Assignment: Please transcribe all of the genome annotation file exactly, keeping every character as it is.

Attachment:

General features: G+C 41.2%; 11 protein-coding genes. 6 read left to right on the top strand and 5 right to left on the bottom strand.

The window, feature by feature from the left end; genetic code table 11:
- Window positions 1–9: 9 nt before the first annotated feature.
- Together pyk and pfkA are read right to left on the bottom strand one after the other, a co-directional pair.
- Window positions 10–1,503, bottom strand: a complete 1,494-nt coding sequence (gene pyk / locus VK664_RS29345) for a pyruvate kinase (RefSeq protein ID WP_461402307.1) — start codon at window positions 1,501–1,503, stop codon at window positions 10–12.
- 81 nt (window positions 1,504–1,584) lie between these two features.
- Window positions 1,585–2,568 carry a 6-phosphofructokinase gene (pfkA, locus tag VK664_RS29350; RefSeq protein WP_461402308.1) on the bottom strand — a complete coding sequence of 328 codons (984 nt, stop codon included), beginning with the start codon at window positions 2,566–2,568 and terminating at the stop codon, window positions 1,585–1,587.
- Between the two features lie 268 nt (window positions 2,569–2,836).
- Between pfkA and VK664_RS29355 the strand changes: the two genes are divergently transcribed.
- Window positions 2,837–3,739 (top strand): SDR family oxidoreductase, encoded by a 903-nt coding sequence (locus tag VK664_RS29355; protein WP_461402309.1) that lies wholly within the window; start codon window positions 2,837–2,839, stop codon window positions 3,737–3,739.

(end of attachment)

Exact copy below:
General features: G+C 41.2%; 11 protein-coding genes. 6 read left to right on the top strand and 5 right to left on the bottom strand.

The window, feature by feature from the left end; genetic code table 11:
- Window positions 1–9: 9 nt before the first annotated feature.
- Together pyk and pfkA are read right to left on the bottom strand one after the other, a co-directional pair.
- Window positions 10–1,503, bottom strand: a complete 1,494-nt coding sequence (gene pyk / locus VK664_RS29345) for a pyruvate kinase (RefSeq protein ID WP_461402307.1) — start codon at window positions 1,501–1,503, stop codon at window positions 10–12.
- 81 nt (window positions 1,504–1,584) lie between these two features.
- Window positions 1,585–2,568 carry a 6-phosphofructokinase gene (pfkA, locus tag VK664_RS29350; RefSeq protein WP_461402308.1) on the bottom strand — a complete coding sequence of 328 codons (984 nt, stop codon included), beginning with the start codon at window positions 2,566–2,568 and terminating at the stop codon, window positions 1,585–1,587.
- Between the two features lie 268 nt (window positions 2,569–2,836).
- Between pfkA and VK664_RS29355 the strand changes: the two genes are divergently transcribed.
- Window positions 2,837–3,739 (top strand): SDR family oxidoreductase, encoded by a 903-nt coding sequence (locus tag VK664_RS29355; protein WP_461402309.1) that lies wholly within the window; start codon window positions 2,837–2,839, stop codon window positions 3,737–3,739.